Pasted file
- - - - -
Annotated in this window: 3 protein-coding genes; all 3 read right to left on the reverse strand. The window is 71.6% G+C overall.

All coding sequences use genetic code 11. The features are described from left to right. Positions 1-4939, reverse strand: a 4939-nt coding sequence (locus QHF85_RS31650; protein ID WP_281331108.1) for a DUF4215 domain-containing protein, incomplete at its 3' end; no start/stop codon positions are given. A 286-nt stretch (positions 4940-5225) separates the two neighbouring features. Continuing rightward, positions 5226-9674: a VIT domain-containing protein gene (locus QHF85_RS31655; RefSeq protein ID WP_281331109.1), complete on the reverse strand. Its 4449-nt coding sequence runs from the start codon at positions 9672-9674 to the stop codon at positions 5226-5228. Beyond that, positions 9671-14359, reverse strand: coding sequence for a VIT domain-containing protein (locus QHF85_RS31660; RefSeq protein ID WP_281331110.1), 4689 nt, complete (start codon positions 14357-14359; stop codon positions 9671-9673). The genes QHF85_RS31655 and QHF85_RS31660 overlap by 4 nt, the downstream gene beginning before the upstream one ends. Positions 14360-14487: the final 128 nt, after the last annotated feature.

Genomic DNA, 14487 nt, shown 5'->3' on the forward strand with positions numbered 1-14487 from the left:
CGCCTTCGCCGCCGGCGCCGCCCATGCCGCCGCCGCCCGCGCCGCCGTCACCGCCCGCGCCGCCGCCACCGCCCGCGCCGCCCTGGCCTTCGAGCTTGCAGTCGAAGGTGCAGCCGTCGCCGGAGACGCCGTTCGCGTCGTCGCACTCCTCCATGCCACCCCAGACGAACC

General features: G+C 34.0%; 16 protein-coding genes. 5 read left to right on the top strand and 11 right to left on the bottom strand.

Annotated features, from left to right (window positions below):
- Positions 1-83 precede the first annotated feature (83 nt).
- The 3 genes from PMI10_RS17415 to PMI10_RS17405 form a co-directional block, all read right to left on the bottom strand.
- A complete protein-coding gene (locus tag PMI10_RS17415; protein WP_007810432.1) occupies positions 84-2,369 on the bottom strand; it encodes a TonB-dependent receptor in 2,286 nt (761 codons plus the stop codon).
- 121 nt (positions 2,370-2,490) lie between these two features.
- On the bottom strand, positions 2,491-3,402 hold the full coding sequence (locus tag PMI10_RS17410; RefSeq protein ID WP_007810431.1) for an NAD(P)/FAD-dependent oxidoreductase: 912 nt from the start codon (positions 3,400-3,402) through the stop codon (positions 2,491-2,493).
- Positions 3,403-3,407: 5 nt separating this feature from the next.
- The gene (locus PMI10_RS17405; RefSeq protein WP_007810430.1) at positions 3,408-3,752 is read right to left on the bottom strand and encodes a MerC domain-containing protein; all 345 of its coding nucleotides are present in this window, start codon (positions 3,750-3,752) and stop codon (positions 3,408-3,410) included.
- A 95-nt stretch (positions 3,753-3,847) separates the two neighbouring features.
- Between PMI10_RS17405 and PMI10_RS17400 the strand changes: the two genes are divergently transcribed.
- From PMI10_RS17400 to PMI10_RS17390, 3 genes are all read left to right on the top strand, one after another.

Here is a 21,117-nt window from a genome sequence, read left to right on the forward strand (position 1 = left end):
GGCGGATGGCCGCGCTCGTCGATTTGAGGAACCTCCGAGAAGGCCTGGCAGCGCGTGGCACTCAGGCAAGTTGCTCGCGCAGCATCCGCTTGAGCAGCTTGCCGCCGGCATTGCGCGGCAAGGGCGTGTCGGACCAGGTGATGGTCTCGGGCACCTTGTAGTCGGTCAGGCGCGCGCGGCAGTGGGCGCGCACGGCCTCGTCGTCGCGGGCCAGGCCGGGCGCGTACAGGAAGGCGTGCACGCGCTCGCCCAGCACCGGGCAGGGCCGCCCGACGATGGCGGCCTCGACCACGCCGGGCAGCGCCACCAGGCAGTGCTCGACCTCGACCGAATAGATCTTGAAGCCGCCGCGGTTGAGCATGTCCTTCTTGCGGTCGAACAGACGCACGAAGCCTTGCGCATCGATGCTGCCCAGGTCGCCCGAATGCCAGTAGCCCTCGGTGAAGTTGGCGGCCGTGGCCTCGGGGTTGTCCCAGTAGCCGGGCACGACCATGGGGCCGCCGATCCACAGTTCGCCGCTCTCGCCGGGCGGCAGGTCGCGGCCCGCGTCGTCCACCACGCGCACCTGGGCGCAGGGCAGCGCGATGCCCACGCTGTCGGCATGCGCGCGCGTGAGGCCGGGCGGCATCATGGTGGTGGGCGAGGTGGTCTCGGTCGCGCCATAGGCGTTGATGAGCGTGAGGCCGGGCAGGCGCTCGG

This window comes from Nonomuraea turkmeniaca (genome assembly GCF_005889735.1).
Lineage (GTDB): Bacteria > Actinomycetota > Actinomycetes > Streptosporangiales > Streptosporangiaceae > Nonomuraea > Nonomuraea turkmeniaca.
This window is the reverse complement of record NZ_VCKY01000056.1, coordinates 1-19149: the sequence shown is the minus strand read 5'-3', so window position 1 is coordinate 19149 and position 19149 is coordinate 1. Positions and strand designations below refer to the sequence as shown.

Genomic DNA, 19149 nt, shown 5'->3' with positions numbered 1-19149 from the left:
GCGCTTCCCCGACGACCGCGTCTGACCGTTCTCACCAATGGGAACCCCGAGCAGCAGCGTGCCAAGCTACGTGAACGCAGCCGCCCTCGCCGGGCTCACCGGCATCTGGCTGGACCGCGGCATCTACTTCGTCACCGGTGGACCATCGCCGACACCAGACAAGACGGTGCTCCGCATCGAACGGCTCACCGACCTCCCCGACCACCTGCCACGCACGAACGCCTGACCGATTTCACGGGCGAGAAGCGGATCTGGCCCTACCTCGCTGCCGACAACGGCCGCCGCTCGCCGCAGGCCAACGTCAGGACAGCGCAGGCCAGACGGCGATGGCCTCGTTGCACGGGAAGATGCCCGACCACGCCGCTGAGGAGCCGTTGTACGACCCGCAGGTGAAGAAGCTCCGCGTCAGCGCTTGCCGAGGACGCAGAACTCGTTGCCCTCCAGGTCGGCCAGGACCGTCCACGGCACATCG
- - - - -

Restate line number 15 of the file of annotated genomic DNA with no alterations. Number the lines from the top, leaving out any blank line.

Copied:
- Between PMI10_RS17405 and PMI10_RS17400 the strand changes: the two genes are divergently transcribed.